NEW ORLEANS - Jonathan Ogden did what a lot of tourists do on a free Friday night in New Orleans. The restless Ogden walked up and down Bourbon Street until early Saturday morning.
Ogden was nervous about his chances to make the Pro Football Hall of Fame. He need not have been. Ogden was one of seven selected for induction. Former Baltimore Ravens owner Art Modell was not.
The first draft choice in team history, Ogden becomes the first Ravens player to make the Hall though Rod Woodson, who played four seasons with the team, is already a member.
Ogden and fellow first-time finalists Larry Allen and Warren Sapp joined Cris Carter and Bill Parcells as well as senior candidates Curley Culp and Dave Robinson in this year's class.
"It's going to be one of the highlights of my life," Ogden said. "It would really have been really great if Art would have gotten in."
Modell was one of five finalists who didn't make the initial cut from 15 to 10 in the voting. Edward DeBartolo, who owned the San Francisco 49ers when they won five Super Bowls joined Modell, who died last September at 87, in not making the final 10.
There was lots of sentiment for Modell. "They are doing Art Modell dirty," tweeted Ravens wide receiver Torrey Smith.
Jerome Bettis, Charles Haley, Andre Reed, Michael Strahan and Aeneas Williams were the five who didn't make the final cut.
Hall of Fame selectors who spoke on the NFL Network's announcement program said the debates about this year's candidates were particularly heated because of the high quality of the choices.
Many fans thought that because of Modell's death and the Ravens presence in the Super Bowl, the late owner's chances were enhanced. That was not enough.
Ogden, was the fourth player selected in the 1996 draft. The left tackle played 12 seasons, and was a Pro Bowl selection in every year but his first. He made the All-Pro team 10 times and played 177 games, third most in team history.
"I am so proud that Jonathan is the Ravens' first Hall of Famer. My pride also extends to Ozzie [Newsome], because his first-ever draft pick became our first-ever Hall of Famer," Baltimore owner Steve Bisciotti said.
Newsome, the Ravens' general manager said: "Simply put, I've never seen a player better at his position than Jon was at his."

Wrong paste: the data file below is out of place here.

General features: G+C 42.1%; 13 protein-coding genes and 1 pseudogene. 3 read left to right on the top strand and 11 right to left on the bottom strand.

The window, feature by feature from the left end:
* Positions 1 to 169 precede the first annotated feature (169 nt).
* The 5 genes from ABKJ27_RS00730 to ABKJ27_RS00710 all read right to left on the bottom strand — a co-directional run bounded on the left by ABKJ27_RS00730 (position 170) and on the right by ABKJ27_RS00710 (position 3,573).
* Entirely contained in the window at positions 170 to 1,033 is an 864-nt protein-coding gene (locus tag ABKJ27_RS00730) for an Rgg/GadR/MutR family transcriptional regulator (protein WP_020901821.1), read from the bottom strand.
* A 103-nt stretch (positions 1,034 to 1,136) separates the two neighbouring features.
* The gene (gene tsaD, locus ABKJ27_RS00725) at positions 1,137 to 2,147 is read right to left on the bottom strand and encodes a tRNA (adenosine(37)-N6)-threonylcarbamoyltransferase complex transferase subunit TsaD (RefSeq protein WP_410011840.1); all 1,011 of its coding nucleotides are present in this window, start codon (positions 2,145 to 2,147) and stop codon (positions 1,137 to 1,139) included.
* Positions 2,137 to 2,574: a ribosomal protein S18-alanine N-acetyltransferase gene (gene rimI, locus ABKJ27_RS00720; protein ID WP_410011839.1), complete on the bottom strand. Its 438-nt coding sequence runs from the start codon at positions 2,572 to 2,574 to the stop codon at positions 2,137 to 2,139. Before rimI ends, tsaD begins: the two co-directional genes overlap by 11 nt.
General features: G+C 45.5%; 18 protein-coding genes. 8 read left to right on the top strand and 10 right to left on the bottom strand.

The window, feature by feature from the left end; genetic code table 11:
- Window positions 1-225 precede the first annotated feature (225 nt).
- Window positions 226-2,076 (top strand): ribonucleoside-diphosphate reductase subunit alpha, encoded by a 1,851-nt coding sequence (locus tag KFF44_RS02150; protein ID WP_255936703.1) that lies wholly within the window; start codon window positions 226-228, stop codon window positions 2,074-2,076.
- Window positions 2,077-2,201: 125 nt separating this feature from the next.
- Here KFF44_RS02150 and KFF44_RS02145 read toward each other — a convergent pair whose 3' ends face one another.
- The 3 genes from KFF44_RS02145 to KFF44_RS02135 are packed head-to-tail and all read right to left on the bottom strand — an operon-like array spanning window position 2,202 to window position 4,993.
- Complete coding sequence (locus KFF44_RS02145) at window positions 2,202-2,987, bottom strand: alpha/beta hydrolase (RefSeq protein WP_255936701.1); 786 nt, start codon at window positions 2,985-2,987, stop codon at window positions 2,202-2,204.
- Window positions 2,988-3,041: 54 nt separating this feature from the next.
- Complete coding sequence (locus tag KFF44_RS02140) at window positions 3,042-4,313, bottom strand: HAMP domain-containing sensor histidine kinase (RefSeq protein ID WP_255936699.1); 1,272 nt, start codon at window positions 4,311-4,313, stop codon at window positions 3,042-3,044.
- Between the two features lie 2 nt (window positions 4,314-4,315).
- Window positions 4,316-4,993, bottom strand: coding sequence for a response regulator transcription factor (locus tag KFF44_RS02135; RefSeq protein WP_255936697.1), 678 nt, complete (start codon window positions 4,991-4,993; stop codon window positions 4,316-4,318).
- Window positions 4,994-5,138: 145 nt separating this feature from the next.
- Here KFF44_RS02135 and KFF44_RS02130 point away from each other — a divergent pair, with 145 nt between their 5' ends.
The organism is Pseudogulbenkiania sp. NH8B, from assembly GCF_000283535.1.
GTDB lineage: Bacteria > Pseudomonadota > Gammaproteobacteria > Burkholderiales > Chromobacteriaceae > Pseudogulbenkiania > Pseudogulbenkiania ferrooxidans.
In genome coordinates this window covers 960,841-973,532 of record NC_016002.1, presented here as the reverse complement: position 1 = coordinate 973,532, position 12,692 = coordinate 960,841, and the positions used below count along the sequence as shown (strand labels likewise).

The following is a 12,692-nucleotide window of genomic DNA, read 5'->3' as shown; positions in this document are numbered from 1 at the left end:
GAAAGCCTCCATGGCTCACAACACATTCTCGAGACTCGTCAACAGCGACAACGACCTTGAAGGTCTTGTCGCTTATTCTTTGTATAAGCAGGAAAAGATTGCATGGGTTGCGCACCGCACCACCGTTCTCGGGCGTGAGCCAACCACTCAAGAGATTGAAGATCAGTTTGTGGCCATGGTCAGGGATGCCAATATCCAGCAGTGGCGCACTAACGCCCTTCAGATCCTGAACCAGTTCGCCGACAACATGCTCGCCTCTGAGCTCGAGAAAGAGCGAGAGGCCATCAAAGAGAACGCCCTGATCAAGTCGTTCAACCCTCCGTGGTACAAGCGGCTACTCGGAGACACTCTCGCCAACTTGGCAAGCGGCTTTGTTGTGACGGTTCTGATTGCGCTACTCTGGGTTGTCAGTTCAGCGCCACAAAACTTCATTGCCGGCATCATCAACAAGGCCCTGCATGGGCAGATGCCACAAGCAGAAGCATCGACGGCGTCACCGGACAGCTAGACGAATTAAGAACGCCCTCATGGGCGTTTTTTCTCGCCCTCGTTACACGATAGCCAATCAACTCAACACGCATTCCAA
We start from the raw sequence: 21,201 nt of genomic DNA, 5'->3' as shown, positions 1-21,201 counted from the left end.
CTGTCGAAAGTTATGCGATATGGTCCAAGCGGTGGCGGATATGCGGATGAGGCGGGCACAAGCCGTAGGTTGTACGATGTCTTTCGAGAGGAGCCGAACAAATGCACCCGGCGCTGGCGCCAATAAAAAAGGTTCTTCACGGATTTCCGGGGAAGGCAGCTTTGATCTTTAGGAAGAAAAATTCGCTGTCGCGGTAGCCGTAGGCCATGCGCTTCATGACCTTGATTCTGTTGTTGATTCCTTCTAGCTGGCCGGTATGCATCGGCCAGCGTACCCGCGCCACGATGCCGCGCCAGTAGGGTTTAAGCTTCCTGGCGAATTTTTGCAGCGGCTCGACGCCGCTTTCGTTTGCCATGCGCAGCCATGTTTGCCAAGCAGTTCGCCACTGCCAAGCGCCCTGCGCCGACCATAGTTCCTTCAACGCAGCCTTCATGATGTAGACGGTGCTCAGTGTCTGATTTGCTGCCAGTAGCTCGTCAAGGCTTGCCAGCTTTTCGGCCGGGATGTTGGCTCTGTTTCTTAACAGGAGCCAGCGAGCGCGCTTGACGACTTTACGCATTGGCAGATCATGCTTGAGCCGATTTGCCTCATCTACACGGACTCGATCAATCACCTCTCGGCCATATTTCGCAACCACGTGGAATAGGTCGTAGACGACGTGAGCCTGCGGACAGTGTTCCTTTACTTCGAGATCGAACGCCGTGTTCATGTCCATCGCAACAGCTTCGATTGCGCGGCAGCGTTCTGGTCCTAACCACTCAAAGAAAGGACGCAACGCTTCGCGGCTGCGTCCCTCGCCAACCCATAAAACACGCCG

Ogden, who provides pre-game commentary on Ravens' radio broadcasts, is excited about the team's success and also that he gets to see Ray Lewis, who was drafted later in the first round in 1996, play in his final game.
"I'll be like, 'Man, how did you last 17 years?' I had a long career, obviously, a good enough, Hall of Fame-worthy career, and he's still out there going, and obviously he'll be in here as soon as he's eligible as well," Ogden said. "But it will be really just a surreal, just an absolutely exciting moment."
Twelve years ago, Ogden and Lewis played on the first Ravens Super Bowl team.
"We both came in in '96, started the Ravens together and kind of a full-circle weekend here," Ogden said.
Lewis, who will be eligible for Hall of Fame consideration in 2018 praised his former teammate.
"He is a gentle giant, but a great competitor. His skill set was not matched by any player I've seen in my 17 years. As a teammate, it was one of the greatest pleasures to walk beside him. His size gave you the confidence that we could run the world. His passion was the reason for his dominance. I was drafted with one of the best of all time, and no one deserves this honor more," Lewis said.
Ogden, who is 6-foot-9 and played at 345 lbs., said he hadn't decided on his presenter, but joked that his jacket size was "big."
After passing Saturday by watching golf, Ogden said he was relieved.
"A lot of good, well-deserving guys did not get in on their first ballot, so I was just kind of like of the mindset, my resume is done. I did everything I could do, so no matter what happens, positive or negative, I was going to be happy either way," he said.